Par and Bliss Coffee, what’s in a name?
I love stories from our family history. They connect me to my history and family I never knew. As I find inventory for the store, I sometimes happen upon a piece that wakes a memory. And that’s what happened recently. I came across a couple of Bliss and Par coffee tins.
Here’s a story of a little coffee tin…
My great-grandfather was in the wholesale grocery trade in the early 1900’s. He began his grocery career as a district salesman for the J.M. Anderson Groc. Co. Wholesale Grocers in St. Louis. Then in 1906, he opened his own business. He eventually had three warehouses: one in Aurora, one in Springfield and one in Bolivar. He supplied little neighborhood grocery stores with inventory. Back then, there weren’t mega-stores but instead, small stores on the corner where you could pick up some staples, or bread, or eggs. J.L. Robertson located his warehouses near the railroad tracks, so he could purchase box car loads direct from the various food manufacturers. Then the small grocers would order their inventory and supplies and he would have them delivered to the small stores. One of the companies he regularly stocked was General Foods. When the box cars from General Foods would arrive, he could split the box car order three ways and restock his warehouses.
You may think coffee is a hit now with a Starbucks on every corner, but coffee was a big seller back then as well. General Foods national brands included Maxwell House, Regular and Drip; and Sanka, the decaf! In addition to the national labels, General Foods would authorize regional grocery warehouses to be the selected dealer for a special premium house brand, only available in a geographic area. Robertson Grocer Company was allotted the Par private label house brand and the Aurora Grocer Company had the Bliss private label house brand. Both the national brands and the special premium house brands would ship together in the box car. Both were packaged in enameled tin boxes or glass jars. Both were the same thing!!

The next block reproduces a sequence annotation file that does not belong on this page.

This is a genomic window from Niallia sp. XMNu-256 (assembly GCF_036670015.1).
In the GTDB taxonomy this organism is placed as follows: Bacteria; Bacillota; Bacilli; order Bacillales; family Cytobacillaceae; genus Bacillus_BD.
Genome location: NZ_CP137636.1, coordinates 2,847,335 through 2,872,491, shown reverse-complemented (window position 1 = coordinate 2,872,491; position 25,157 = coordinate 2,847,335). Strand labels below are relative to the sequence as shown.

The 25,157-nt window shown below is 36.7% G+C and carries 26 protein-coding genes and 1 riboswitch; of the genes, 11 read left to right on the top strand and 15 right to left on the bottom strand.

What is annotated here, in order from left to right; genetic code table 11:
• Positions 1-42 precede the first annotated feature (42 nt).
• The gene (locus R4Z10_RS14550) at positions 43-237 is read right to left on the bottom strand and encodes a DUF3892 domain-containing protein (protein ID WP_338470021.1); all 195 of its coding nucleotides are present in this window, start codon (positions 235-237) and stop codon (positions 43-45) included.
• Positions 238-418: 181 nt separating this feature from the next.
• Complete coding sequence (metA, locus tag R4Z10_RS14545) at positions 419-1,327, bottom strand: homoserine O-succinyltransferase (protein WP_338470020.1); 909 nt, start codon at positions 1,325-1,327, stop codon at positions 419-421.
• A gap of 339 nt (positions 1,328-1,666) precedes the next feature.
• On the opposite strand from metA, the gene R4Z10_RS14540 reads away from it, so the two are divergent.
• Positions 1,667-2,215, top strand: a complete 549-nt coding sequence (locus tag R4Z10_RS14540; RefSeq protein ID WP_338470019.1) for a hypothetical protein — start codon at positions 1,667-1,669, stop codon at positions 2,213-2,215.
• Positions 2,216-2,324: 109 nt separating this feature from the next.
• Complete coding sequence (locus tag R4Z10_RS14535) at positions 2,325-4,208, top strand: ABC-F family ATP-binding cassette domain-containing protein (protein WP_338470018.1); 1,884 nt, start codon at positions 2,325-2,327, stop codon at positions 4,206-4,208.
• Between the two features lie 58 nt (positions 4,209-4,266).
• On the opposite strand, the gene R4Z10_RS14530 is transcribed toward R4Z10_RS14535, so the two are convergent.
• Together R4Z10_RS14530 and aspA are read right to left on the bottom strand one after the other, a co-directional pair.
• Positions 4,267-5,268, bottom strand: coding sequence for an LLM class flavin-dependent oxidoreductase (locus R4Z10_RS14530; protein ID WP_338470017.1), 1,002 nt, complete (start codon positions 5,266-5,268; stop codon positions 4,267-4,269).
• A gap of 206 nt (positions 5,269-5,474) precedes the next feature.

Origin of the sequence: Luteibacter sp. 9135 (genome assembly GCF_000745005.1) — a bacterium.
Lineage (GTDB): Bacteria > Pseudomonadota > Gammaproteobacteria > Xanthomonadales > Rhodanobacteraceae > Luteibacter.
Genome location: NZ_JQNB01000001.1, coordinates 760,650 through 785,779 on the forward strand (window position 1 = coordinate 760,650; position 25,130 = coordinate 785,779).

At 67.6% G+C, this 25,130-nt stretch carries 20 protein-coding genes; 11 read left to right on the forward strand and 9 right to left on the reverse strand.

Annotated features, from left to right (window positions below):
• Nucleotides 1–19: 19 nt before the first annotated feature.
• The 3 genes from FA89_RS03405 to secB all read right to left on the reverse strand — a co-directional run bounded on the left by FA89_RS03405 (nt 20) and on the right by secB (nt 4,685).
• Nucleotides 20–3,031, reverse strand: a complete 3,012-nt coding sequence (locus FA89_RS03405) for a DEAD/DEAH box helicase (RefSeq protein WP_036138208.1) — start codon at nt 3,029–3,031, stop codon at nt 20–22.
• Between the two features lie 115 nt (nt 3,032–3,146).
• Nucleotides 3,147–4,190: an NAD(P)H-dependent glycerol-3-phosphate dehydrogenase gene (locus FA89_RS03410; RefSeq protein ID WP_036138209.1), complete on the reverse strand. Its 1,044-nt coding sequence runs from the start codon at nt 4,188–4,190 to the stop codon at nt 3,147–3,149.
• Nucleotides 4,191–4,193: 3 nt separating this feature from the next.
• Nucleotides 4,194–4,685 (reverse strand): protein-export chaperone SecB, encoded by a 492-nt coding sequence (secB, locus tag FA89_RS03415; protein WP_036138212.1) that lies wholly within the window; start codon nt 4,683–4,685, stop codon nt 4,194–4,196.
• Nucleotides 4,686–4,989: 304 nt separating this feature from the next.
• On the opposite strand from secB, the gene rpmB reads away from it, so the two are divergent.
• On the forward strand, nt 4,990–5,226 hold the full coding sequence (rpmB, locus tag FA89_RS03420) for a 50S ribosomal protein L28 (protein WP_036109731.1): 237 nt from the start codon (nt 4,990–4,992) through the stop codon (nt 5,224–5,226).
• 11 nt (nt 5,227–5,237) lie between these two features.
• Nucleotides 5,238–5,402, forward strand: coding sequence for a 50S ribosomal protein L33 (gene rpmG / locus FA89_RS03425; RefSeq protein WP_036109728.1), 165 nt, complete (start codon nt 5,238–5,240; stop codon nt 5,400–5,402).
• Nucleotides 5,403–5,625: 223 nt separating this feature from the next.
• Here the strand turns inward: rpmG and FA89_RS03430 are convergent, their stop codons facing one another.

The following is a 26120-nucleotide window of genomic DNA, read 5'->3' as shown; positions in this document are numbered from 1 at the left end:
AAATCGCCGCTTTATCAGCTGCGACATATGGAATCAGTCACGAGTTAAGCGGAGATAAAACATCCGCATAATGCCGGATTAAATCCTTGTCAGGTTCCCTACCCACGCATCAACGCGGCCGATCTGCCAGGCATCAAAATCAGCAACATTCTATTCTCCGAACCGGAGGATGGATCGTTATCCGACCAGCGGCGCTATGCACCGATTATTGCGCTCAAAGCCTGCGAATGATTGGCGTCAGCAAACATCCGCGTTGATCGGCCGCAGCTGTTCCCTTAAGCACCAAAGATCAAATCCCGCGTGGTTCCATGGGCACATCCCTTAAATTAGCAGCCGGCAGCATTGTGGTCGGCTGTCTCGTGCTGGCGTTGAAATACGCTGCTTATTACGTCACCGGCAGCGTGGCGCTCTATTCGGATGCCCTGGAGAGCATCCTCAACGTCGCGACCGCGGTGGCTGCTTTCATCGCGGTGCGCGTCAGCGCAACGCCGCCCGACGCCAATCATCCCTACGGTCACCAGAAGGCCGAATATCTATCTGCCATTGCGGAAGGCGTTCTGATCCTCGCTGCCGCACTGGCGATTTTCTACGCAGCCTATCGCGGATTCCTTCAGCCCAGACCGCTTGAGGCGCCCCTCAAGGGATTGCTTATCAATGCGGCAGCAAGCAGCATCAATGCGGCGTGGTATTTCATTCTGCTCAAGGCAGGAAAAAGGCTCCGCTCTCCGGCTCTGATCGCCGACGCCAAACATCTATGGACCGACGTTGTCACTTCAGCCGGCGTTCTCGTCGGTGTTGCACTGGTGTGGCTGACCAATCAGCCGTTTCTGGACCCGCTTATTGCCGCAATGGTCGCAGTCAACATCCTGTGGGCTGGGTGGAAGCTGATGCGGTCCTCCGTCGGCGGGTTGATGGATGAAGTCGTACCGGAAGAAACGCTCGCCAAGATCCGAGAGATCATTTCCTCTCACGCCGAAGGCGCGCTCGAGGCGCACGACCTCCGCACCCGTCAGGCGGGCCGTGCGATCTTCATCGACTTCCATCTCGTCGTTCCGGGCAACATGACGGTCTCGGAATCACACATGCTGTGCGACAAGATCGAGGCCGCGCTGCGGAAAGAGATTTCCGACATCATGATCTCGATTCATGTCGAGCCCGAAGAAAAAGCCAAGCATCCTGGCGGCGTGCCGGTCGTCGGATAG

According to great-grandfather, the special label house brands were just a marketing ploy to tempt buyers to pay a premium for the “special” brands. The house brands almost always sold at a premium price to the consumers. It was a way for the food company to offer a selection and to diversify their product line. However, the premium-ness of the house brand was just for show.
What part of your family history inspires you collect?